--Critical review of early African diaspora studies

WEEK 4:  THE MEDIA AND THE AFRICAN DIASPORA--I

             Contemporary local performances, fiction, exhibition (physical and virtual cyberspace,

photography, etc), theater, and questions of Roots and Memories of Africa (nostalgia, imaginary, etc.) cultural, racial, ethnic identities

WEEK 5: THE MEDIA AND THE AFRICAN DIASPORA--II

             Contemporary local performances, fiction, exhibition (physical and virtual cyberspace,

photography, etc), theater, and questions of Roots and Memories of Africa (nostalgia, imaginary, etc.) cultural, racial, ethnic identities

Critiques of the literature and in the light of specific performance/media events

WEEK 6: CONTEMPORARY APPROACHES TO STUDYING DIASPORIC COMMUNITIES--1

            Selective ideas from Theorizing Diaspora; Global Diasporas; Cartographies;

Displacement, diaspora, and geographies of identity; Global Dimensions of the African Diaspora;  Identity and the Arts in Diaspora Communities; Maggie Morehouse essay

WEEK 7: CONTEMP. APPROACHES TO STUDYING DIASPORIC COMMUNITIES--II

Overview of Qualitative and Quantitative MethodsQuestionnaire design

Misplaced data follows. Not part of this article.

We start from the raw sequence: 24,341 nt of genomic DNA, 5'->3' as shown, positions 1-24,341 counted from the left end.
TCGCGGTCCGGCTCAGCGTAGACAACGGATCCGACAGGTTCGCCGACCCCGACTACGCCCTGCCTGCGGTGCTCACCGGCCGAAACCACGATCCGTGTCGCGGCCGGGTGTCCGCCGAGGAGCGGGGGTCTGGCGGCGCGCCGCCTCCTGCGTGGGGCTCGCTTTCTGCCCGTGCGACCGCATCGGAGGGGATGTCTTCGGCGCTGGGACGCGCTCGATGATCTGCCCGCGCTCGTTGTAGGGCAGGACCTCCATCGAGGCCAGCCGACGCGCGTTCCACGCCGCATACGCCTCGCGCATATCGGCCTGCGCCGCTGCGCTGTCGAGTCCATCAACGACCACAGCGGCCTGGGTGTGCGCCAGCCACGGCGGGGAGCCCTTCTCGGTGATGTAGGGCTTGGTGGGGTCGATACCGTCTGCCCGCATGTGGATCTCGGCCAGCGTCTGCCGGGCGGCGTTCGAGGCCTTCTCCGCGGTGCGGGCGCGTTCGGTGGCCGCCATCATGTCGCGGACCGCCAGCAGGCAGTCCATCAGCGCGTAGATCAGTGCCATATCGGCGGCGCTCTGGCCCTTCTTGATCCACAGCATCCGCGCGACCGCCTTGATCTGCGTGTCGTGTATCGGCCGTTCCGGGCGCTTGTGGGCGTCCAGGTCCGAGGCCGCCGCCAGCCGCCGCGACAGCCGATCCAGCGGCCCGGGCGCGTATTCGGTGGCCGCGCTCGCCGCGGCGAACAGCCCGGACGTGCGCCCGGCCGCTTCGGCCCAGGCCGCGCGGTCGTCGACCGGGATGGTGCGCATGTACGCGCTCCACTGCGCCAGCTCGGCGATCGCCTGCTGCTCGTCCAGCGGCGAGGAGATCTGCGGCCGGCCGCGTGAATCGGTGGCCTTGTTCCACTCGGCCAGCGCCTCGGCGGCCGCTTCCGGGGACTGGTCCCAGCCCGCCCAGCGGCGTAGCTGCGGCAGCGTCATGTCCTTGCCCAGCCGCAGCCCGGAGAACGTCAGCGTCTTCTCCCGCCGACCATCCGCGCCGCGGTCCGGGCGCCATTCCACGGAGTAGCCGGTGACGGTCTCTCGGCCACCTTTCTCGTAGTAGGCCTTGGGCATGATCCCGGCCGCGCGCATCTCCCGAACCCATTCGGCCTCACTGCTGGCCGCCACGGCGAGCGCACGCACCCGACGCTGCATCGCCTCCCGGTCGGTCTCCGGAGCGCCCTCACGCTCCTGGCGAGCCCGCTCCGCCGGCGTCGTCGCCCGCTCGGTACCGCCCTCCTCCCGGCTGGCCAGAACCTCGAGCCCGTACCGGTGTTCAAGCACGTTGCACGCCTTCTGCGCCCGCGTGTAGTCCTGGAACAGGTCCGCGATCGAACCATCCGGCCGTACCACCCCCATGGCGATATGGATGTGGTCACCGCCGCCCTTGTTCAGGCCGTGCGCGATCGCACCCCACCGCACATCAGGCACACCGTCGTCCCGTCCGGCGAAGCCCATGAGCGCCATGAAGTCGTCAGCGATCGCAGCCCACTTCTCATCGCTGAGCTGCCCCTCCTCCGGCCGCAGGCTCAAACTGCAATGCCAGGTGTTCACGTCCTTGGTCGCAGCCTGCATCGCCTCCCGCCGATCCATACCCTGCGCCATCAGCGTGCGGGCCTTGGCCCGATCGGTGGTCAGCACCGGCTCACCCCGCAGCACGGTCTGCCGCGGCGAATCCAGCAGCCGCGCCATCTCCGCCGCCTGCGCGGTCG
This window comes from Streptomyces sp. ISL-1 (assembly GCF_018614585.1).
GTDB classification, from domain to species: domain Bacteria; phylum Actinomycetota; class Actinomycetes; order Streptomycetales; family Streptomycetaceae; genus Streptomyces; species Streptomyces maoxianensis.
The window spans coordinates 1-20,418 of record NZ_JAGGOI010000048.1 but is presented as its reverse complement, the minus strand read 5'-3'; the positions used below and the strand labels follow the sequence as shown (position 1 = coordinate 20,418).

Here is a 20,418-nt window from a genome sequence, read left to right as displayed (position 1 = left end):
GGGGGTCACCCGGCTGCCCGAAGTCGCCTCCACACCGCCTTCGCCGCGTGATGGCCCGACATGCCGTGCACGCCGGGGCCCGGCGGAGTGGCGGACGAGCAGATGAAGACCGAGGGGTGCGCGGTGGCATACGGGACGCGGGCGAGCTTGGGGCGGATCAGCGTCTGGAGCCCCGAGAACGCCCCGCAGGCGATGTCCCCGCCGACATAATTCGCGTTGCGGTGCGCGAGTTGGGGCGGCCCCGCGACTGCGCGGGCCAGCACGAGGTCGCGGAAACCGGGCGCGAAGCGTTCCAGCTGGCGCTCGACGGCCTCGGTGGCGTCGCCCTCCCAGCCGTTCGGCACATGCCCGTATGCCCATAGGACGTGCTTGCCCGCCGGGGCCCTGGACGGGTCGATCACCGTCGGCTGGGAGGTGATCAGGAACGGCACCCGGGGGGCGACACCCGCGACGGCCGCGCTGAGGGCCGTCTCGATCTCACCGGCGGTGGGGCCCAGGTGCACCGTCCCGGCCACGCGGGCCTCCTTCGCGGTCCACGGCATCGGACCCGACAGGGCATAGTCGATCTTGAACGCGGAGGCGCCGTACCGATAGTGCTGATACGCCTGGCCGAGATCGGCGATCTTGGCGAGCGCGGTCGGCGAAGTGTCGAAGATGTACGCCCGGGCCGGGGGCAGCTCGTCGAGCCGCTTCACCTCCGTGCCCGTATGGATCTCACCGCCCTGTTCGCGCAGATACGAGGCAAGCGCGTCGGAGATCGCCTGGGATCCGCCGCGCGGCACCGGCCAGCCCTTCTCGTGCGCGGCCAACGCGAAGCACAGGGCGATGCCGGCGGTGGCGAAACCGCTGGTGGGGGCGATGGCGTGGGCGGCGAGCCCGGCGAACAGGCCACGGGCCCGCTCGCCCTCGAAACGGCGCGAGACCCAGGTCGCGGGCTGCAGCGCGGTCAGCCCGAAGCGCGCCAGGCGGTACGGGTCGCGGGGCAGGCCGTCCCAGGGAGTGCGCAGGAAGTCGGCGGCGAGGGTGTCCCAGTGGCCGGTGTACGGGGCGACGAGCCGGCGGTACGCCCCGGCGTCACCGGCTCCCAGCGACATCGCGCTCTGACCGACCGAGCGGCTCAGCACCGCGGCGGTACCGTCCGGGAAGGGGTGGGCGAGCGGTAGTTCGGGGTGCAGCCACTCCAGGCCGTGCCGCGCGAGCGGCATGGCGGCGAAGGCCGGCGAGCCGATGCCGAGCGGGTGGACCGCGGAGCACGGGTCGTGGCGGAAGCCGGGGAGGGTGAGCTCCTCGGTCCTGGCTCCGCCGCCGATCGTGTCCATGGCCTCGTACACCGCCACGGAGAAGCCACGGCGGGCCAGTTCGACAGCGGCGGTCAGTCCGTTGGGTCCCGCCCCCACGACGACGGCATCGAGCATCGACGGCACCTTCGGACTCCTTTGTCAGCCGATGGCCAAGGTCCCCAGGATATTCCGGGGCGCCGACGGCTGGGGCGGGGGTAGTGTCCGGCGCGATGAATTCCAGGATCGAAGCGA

Problems of the quantitative method in studying Africa and the African Diaspora
WEEK 8:
CONTEMP. APPROACHES TO STUDYING DIASPORIC COMMUNITIES--III

            “Space” in Historiography; techniques of oral history; interpreting and analyzing

 autobiographies and narratives; auto-ethnography and critical ethnography

WEEK 9: The Comparative Method—review and critique of selective studies, I

            large-scale and simple comparative methods

WEEK 10: The Comparative Method—review and critique of selective studies, II

            --one ethnic group spread in several African Diaspora communities—Yoruba

            --maroon communities and basic assumptions underlying Africanisms and retention studies

            --Typology of trauma and challenges to theory and method

WEEK 11:  Archaeology—integrating oral history, linguistics, indigenous script; the

 relevance of mixed methods and triangulation, team research, audiovisual documentation;

            --review and critique of selective documentaries, professional and amateurs